Mar 1, 2018

Snap-owned measurement company launches free store visit metrics

Photo: Jaap Arriens / NurPhoto via Getty Images

Placed, the Seattle-based measurement company acquired by Snap last year, rolled out a free service Thursday that will provide metrics around store visits for 2,000 businesses.

Why it matters: Foot traffic is a crucial metric for marketers looking to measure how advertising directly impacts sales, but access to this type of technology can be expensive. Providing it for free mirrors Snap's commitment to working with advertisers that are actively looking to sell things, not just enhance their brands.

David Shim, the CEO and founder of Placed, says he’s open-sourcing the tool with the goal of bringing some much-needed transparency and accountability to the space:

“We see this as similar to Zillow launching Zestimate, where data changed the way we look at our homes. Placed Insights is set to do something similar by giving everyone access to location analytics, enabling them to make store visits an actionable metric.”

Here's an example of how that data can be helpful: According to Shim, 25% of Whole Foods customers travel over 13 miles to the nearest store, suggesting Amazon’s two-hour delivery offering could be a good bet.

The backstory: Snapchat acquired Placed last June, but has allowed the company to operate independently. Their financial backing from Snap's deep pockets likely helps make the open-sourcing possible.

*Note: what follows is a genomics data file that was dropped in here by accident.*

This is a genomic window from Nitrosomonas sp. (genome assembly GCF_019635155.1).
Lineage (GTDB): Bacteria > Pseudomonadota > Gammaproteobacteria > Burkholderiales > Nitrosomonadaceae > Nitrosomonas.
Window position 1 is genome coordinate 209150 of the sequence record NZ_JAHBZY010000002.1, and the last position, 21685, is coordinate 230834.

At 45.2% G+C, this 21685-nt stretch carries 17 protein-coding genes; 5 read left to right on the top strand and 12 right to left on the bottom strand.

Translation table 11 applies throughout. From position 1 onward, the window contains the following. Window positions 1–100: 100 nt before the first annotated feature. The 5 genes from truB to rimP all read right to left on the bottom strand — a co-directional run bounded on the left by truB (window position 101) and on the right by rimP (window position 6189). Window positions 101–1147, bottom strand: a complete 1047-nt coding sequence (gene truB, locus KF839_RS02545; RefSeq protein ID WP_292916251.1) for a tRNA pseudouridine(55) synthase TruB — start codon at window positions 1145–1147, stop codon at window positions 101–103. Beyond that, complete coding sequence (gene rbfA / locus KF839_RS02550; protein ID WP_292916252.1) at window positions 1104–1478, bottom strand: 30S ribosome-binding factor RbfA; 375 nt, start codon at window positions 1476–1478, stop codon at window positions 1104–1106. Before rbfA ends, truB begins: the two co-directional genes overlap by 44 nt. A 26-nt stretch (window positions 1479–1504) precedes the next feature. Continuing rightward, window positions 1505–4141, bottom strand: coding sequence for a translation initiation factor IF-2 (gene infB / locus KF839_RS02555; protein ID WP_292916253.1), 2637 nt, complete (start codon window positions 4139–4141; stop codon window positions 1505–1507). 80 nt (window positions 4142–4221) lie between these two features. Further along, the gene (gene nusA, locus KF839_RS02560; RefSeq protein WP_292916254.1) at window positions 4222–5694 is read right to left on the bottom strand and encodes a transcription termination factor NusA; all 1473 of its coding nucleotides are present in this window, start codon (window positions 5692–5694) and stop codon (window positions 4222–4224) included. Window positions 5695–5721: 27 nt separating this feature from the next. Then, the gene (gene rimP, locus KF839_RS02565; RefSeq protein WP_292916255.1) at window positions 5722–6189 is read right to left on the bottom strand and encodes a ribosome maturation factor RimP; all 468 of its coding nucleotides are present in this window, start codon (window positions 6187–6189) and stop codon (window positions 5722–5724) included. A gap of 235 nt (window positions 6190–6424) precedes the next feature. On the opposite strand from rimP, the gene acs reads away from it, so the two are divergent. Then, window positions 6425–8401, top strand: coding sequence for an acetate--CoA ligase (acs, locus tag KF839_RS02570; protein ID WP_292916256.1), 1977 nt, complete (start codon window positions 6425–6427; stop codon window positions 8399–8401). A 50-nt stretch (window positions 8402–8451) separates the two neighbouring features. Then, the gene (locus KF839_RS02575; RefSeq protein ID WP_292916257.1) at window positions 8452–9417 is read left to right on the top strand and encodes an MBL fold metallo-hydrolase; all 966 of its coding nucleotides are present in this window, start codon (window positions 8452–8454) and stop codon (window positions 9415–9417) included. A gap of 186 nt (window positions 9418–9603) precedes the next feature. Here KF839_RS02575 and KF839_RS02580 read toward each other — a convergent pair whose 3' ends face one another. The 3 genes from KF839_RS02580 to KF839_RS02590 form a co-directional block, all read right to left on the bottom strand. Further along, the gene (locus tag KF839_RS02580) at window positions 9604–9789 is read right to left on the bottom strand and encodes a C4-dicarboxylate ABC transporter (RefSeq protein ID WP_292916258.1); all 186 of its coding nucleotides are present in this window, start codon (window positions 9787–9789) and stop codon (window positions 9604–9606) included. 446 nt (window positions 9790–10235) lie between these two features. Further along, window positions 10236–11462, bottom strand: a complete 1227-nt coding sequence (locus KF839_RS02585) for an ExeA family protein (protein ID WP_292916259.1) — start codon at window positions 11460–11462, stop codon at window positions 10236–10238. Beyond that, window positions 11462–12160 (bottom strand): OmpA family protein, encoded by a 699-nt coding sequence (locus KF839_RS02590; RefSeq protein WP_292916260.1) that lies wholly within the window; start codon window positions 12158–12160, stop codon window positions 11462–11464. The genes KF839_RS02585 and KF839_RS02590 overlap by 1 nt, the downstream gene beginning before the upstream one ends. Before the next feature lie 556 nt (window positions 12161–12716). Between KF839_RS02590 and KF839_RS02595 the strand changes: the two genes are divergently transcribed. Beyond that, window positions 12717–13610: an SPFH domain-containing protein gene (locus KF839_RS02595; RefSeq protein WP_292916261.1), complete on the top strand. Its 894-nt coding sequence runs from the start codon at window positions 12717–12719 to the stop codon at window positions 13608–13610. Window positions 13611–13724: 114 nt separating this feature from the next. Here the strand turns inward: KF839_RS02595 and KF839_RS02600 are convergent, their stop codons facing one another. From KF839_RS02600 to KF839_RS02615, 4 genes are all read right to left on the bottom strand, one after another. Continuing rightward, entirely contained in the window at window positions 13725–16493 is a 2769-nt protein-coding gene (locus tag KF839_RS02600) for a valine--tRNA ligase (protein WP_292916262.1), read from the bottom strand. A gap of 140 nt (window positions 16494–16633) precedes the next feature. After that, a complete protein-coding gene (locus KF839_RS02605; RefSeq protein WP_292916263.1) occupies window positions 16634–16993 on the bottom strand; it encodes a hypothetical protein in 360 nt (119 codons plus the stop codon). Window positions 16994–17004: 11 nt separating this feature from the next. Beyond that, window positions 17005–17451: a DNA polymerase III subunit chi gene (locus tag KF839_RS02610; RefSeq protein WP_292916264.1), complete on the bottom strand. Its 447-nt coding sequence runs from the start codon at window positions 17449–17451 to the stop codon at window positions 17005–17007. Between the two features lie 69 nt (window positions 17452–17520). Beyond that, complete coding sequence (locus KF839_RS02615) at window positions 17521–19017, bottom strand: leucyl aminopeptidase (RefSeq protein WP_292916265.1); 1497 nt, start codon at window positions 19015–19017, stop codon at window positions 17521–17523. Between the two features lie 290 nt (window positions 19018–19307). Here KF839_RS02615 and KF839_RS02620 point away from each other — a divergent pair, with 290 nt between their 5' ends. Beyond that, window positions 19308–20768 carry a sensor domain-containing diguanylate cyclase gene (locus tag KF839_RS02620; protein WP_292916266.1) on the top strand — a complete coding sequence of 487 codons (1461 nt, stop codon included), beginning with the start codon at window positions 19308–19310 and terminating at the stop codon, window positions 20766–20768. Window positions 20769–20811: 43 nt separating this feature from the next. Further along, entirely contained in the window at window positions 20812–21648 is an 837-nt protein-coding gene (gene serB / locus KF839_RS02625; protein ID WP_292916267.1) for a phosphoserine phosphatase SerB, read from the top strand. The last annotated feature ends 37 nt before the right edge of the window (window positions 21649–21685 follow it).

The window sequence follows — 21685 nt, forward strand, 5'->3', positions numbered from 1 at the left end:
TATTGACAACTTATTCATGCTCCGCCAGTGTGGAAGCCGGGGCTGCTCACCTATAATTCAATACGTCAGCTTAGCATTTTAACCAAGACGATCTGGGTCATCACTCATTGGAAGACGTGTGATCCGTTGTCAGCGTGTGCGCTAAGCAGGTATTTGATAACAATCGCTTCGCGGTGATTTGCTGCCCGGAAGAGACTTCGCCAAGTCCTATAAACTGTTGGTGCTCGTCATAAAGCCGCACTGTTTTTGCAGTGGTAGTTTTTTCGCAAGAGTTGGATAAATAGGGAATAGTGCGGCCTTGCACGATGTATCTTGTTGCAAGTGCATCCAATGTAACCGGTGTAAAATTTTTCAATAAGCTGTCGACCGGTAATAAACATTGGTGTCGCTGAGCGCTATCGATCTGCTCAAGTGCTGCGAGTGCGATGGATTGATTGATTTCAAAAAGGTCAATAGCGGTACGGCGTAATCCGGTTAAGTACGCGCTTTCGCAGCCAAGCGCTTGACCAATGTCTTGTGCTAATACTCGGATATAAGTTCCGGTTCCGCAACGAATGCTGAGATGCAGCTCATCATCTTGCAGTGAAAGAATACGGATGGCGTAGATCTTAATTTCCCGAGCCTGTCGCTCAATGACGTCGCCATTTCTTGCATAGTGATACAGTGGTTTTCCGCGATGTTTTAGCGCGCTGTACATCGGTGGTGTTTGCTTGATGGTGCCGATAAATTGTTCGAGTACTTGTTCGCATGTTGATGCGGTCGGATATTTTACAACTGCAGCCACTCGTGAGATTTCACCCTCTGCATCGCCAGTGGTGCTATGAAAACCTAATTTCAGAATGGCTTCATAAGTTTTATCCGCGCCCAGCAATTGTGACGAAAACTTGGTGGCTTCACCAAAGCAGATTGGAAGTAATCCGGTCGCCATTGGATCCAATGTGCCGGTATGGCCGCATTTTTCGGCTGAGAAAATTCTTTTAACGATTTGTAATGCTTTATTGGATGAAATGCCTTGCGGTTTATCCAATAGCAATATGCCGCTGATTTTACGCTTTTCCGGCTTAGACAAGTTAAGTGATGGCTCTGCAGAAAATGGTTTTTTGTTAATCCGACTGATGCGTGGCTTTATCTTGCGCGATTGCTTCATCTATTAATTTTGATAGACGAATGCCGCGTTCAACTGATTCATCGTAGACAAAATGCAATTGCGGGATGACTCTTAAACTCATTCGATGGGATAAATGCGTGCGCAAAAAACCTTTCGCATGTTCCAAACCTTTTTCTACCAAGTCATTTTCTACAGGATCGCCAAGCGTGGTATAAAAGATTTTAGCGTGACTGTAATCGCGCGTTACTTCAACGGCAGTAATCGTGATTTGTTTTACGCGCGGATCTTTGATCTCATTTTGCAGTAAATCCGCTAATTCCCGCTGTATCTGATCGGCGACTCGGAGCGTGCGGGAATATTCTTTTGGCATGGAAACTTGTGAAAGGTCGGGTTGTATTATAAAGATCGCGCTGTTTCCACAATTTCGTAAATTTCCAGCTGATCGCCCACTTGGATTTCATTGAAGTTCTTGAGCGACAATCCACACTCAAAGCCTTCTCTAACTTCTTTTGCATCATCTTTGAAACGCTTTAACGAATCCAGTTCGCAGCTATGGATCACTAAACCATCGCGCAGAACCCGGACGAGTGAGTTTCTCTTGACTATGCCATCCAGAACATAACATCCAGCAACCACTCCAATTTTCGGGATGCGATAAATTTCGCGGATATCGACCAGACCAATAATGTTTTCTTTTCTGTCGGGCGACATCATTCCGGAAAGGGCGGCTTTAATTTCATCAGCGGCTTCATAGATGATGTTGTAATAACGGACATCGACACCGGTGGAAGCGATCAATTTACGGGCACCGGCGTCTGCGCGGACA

Go deeper

HBCUs are missing from the discussion on venture capital's diversity

Illustration: Eniola Odetunde/Axios

Venture capital is beginning a belated conversation about its dearth of black investors and support of black founders, but hasn't yet turned its attention to the trivial participation of historically black colleges and universities (HBCUs) as limited partners in funds.

Why it matters: This increases educational and economic inequality, as the vast majority of VC profits go to limited partners.

Unemployment rate falls to 13.3% in May

Data: Bureau of Labor Statistics; Chart: Axios Visuals

The U.S. unemployment rate fell to 13.3% in May, with 2.5 million jobs gained, the government said on Friday.

Why it matters: The far better-than-expected numbers show a surprising improvement in the job market, which has been devastated by the coronavirus pandemic.

The difficulty of calculating the real unemployment rate

Data: U.S. Department of Labor; Note: Initial traditional state claims from the weeks of May 23 and 30, continuing traditional claims from May 23. Initial PUA claims from May 16, 23, and 30, continuing PUA and other programs from May 16; Chart: Andrew Witherspoon/Axios

The shocking May jobs report — with a decline in the unemployment rate to 13.3% and more than 2 million jobs added — destroyed expectations of a much worse economic picture.

Why it matters: Traditional economic reports have failed to keep up with the devastation of the coronavirus pandemic and have made it nearly impossible for researchers to determine the state of the U.S. labor market or the economy.